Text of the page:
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10

There are not that many similarities. Both images are "flat design" and have a white background.(1) Both use a muted color. Both use sans serif fonts. The same is true, more or less, for Windows 10, Mac OS X Yosemite, and Google's UI guidelines. Let's see about the differences then. I think these are the most obvious: (where possibly "different font" ...


3

Hold the Command/Ctrl key down and click the layer thumbnail for the "B". This will load a selection. Highlight the green layer Hold the Option/Alt key down and click the New Mask icon () at the bottom of the Layers Panel. This will provide a non-destructive way to remove one layer's contents from another. Working non-destructively has great benefits and ...


3

I don't think there's any particular 'concept' at work. It's just a nice, geometric way to organize 4 elements. Squares are sturdy and solid, and as a logo, fairly versatile (they aren't particularly horizontal nor vertical) (Note that the second image isn't actually a logo, but a piece of artwork: ...


2

If I were you, I would only alter the logo if this Children's division will have separate functions inside of it—If it's a new 'bucket'. OR if this logo will have more of a presence than typical business units for PR or signage etc. Additionally you may want to alter the logo if it ever will appear next to the parent/main logo or as a collection of ...


2

The only answer is: Not If anyone has a different opinion, he/she has to explain it. Over and out. It is not your job. BTW: I like your logo :)


2

Select layer 1 in the Layers Panel, make sure it is highlighted. Click on the selection tool, I would suggest the Magic Wand tool if you're using Photoshop. Select/highlight the areas you wish to knock out of the layer 0. Then, with that area still highlighted, click on layer 0 in the layers panel. Press delete on your keyboard. And hide Layer 1 so ...


2

Subsidiary seems to work if you talk about companies. extracted from https://en.wikipedia.org/wiki/Subsidiary: A subsidiary, subsidiary company, or daughter company is a company that is owned or controlled by another company, which is called the parent company, parent, or holding company. But I'd say Range is more common for brands. Example: ...


2

Collateral Branding is often the term used for items used that have a similar, but different, brand for the same company. Collateral Marketing means items being used to sell.. ads, flyers, brochures, etc. Collateral materials means identity items, cards, letterhead, etc.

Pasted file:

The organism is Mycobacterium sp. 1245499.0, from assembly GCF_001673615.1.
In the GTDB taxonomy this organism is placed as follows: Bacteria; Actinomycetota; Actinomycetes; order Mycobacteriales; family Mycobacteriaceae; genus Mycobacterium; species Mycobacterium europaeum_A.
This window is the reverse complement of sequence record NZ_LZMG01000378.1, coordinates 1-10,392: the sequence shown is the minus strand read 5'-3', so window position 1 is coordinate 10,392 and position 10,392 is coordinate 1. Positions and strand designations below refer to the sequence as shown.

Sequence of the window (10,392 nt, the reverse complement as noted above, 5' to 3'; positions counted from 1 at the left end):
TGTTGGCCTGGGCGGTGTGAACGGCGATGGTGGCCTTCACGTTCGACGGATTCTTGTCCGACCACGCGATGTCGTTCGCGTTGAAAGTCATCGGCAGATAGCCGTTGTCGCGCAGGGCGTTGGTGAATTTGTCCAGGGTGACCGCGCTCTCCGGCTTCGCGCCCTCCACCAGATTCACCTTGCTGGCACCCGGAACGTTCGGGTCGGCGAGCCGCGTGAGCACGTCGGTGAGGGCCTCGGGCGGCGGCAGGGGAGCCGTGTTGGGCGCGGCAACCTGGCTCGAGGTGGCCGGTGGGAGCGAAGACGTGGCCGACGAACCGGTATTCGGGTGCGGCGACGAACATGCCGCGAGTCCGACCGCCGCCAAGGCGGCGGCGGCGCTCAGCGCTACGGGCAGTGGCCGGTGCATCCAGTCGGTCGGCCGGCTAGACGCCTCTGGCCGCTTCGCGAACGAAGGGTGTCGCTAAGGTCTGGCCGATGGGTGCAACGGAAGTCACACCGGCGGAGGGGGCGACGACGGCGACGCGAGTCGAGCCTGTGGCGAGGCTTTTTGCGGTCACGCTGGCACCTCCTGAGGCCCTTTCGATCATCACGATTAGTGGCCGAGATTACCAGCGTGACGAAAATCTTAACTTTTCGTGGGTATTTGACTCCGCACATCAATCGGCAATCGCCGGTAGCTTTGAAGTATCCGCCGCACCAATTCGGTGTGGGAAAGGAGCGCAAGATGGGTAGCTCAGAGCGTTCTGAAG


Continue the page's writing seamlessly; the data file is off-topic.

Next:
2

I would call this a "range" of their main brand or "subsidiary brands". So Virgin's Active range or Vera Wang's Love range.


1

I've just come up with something which is somewhat better than the original: Step 1: Resize to 200% Step 2: Colour -> Desaturate > By lightness Step 3: Colour-> Curves: Step 4: Colour -> Colourize Step 5: Resize to 50% (i.e. back to 100% of original) Result:


1

In Adobe Illustrator, you could get that effect in using a similar method as you did with Adobe Photoshop, but different tools. 1) Type your text and duplicate it to have 2x the same line of text. Use a different color for one of the text. 2) Align your 2 sets of texts with a light angle as on your picture. What you'll do next (as explained in the next ...


1

If you have access to an iPhone or iPad, you could try using Adobe Shape. It uses the device camera to take pictures and convert the pictures into vectors.


1

The simplest method to do this is to Copy the entire vector in Illustrator. Then paste it in a new layer in Photoshop. When you paste it, it will give you prompt to how you would like to paste it. Select Smart Object, and it will act as a grouped Vector. In addition make sure you PSD file is set to 300dpi if you are planning on printing. Also another ...


1

A vector shape has no resolution. PhotoShop does. So the very nature of rasterizing a vector shape will, in theory, always produce a lower-resolution file. There's no way around that. What you need is 'enough' resolution for your particular need. To know what that resolution is, read this post: I need to print an image a certain size. What dimensions and ...



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